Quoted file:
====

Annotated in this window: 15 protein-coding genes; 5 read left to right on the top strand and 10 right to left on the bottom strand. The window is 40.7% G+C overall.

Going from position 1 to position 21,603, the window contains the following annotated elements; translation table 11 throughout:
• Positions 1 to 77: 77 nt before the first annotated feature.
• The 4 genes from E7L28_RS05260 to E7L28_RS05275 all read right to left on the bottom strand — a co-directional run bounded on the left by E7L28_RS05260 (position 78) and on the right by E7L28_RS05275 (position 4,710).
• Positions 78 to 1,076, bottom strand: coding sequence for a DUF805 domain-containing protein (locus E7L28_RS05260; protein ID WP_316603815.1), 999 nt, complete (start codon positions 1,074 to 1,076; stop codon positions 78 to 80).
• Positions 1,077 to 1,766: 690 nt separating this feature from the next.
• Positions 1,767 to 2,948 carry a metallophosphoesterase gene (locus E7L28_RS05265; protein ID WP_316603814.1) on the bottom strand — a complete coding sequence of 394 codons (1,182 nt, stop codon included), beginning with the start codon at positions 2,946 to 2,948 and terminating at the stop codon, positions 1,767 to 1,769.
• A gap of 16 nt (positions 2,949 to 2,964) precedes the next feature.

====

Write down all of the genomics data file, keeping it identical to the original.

Annotated in this window: 15 protein-coding genes; 5 read left to right on the top strand and 10 right to left on the bottom strand. The window is 40.7% G+C overall.

Going from position 1 to position 21,603, the window contains the following annotated elements; translation table 11 throughout:
• Positions 1 to 77: 77 nt before the first annotated feature.
• The 4 genes from E7L28_RS05260 to E7L28_RS05275 all read right to left on the bottom strand — a co-directional run bounded on the left by E7L28_RS05260 (position 78) and on the right by E7L28_RS05275 (position 4,710).
• Positions 78 to 1,076, bottom strand: coding sequence for a DUF805 domain-containing protein (locus E7L28_RS05260; protein ID WP_316603815.1), 999 nt, complete (start codon positions 1,074 to 1,076; stop codon positions 78 to 80).
• Positions 1,077 to 1,766: 690 nt separating this feature from the next.
• Positions 1,767 to 2,948 carry a metallophosphoesterase gene (locus E7L28_RS05265; protein ID WP_316603814.1) on the bottom strand — a complete coding sequence of 394 codons (1,182 nt, stop codon included), beginning with the start codon at positions 2,946 to 2,948 and terminating at the stop codon, positions 1,767 to 1,769.
• A gap of 16 nt (positions 2,949 to 2,964) precedes the next feature.